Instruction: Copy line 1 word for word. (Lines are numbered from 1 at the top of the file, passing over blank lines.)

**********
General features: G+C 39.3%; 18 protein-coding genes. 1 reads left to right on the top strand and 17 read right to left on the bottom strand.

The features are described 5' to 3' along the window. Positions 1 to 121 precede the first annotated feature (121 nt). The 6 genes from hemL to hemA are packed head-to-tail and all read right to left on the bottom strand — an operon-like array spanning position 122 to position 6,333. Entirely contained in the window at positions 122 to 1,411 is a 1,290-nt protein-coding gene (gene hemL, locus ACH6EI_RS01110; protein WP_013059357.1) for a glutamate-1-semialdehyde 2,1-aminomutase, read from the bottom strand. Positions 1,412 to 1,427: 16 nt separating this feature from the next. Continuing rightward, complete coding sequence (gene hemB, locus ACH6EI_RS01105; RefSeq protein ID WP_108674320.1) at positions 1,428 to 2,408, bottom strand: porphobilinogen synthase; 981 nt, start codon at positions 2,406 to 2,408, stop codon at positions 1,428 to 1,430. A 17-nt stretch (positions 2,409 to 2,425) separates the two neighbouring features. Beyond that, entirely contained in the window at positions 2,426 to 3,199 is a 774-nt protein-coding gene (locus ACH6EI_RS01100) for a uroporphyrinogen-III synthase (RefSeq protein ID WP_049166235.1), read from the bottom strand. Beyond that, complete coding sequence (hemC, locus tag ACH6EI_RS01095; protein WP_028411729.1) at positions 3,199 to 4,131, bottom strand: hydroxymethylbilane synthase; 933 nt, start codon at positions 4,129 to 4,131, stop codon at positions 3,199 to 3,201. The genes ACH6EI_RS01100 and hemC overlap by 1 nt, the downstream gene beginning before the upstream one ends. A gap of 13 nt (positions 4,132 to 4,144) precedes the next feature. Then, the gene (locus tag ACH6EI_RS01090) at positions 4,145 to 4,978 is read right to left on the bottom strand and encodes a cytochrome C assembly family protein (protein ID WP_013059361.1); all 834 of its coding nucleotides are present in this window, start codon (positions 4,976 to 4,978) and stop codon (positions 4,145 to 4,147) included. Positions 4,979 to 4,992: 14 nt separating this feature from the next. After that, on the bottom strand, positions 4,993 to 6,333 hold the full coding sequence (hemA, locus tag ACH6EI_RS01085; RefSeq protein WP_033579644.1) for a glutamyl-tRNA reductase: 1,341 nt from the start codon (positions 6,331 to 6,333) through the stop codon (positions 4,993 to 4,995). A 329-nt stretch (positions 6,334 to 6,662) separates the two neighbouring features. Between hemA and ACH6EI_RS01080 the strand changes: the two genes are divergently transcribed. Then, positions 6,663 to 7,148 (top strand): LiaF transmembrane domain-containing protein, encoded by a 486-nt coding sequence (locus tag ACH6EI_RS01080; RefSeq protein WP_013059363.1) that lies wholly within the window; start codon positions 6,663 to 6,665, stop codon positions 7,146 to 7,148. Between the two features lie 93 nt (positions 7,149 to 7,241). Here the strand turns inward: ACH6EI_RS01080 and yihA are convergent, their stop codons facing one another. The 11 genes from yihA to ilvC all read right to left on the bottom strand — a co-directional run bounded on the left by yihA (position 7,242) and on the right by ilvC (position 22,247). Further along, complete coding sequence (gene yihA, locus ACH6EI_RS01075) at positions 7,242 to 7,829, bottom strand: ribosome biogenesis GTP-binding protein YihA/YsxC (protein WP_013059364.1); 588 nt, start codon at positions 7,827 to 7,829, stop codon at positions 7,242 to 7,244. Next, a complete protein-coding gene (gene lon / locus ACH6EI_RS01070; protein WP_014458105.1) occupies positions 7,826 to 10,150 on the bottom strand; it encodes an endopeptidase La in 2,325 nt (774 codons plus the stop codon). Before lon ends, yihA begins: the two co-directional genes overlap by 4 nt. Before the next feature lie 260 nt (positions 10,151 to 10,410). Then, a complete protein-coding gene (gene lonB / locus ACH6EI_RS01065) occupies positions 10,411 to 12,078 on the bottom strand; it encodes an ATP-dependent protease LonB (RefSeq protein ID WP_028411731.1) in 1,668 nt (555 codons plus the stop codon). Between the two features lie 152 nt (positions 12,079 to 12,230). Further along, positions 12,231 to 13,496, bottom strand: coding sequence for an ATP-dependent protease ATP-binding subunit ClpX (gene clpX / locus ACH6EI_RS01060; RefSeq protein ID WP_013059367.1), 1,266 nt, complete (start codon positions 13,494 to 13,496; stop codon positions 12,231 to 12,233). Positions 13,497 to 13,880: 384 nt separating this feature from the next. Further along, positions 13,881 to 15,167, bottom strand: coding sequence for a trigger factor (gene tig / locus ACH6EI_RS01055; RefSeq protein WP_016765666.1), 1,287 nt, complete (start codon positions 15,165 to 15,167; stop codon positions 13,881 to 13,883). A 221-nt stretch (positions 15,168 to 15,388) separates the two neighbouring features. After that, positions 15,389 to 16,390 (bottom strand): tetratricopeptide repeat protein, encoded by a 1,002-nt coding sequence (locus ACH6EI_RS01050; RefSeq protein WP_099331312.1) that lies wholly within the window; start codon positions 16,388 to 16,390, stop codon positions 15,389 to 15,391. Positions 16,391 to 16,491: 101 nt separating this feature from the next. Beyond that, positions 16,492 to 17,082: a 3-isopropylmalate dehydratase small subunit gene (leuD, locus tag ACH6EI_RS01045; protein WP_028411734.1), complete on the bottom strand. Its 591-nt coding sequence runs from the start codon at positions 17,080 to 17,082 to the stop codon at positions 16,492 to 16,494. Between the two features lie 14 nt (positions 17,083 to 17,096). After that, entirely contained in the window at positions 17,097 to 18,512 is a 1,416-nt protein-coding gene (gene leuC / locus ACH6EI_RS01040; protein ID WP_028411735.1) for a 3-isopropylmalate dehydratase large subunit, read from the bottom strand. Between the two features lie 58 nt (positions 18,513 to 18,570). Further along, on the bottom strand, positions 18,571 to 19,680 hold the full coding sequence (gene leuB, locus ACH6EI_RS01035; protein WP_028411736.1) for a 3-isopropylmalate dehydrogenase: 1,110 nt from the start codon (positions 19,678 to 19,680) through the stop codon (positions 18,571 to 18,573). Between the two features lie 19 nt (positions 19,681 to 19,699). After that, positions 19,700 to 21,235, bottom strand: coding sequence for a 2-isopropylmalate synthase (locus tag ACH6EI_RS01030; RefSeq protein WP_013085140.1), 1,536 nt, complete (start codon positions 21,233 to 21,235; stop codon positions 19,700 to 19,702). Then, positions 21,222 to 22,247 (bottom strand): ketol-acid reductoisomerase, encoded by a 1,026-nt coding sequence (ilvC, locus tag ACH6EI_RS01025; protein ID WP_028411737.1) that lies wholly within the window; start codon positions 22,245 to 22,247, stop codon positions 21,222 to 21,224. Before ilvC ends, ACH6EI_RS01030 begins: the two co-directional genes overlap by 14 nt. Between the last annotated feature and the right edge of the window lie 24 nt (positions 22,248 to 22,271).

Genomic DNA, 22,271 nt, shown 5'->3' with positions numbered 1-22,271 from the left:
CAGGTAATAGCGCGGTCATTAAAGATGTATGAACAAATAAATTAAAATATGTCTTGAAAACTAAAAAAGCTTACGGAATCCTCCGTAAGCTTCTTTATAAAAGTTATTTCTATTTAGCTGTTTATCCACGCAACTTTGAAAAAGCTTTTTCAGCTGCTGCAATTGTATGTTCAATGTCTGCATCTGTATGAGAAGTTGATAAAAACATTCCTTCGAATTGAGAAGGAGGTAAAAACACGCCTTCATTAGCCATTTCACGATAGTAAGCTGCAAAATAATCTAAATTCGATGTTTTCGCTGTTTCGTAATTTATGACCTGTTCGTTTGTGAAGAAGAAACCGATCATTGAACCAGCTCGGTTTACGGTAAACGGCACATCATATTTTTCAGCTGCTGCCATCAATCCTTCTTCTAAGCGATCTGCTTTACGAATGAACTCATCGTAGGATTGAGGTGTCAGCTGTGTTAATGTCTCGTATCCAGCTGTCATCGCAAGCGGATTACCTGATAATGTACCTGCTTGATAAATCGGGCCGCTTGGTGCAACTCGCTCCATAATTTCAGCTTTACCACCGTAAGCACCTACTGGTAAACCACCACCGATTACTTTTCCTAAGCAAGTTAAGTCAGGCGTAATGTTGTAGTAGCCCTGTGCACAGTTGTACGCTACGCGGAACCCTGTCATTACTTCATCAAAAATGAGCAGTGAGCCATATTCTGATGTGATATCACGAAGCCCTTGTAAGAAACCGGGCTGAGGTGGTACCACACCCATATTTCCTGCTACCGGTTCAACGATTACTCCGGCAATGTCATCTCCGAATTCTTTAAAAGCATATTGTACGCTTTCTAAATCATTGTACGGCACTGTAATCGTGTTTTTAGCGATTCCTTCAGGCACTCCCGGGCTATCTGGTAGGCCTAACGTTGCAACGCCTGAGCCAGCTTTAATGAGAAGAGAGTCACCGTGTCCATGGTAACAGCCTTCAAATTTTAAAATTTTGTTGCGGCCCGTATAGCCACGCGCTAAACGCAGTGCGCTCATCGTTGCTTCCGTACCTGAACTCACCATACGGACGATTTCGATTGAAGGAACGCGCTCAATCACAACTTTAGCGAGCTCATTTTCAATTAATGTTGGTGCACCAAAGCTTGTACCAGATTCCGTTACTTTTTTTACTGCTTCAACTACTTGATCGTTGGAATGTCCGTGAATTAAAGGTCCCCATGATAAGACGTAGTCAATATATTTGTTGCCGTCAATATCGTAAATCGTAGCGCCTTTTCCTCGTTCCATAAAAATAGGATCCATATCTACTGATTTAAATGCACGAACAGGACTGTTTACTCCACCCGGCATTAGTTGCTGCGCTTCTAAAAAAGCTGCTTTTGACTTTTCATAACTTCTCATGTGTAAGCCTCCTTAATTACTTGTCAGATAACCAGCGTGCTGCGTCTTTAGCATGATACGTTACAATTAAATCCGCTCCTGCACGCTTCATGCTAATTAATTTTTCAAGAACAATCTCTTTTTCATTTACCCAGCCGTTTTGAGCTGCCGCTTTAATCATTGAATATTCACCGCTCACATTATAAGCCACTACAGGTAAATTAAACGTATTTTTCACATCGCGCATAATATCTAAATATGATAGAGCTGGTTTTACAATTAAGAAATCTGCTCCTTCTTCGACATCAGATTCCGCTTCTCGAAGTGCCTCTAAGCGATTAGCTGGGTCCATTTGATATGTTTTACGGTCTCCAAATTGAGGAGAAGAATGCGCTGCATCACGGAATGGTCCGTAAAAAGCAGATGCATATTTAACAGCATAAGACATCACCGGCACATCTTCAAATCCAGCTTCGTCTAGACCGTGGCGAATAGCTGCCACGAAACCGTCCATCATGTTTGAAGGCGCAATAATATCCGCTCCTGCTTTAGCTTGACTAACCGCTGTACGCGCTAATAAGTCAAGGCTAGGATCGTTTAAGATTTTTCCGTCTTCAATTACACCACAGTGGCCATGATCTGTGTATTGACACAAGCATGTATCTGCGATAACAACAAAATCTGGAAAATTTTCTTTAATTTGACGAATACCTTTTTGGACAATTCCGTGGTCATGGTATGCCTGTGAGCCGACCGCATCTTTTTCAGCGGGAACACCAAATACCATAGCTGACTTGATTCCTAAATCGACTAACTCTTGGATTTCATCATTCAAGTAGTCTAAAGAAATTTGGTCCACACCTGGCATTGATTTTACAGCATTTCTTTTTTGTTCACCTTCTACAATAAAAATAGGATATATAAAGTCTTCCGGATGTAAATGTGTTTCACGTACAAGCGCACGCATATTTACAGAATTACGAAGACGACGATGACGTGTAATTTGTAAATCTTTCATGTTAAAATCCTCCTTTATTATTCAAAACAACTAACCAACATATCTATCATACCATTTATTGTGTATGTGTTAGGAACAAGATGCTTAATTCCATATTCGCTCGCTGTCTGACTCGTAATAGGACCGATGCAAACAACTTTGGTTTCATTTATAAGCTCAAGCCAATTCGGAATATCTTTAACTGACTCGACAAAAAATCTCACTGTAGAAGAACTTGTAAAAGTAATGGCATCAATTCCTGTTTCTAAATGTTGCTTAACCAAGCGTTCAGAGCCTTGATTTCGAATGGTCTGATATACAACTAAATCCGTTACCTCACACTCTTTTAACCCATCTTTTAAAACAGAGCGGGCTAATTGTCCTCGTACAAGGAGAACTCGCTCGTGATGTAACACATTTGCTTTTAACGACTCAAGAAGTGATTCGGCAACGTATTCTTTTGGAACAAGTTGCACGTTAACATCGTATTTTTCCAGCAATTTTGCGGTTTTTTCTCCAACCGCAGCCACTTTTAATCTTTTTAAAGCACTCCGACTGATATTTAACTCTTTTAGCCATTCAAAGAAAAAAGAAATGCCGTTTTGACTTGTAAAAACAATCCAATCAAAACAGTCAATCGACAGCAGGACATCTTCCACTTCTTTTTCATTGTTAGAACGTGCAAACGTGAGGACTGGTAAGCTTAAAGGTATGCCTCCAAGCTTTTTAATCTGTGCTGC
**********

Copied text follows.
General features: G+C 39.3%; 18 protein-coding genes. 1 reads left to right on the top strand and 17 read right to left on the bottom strand.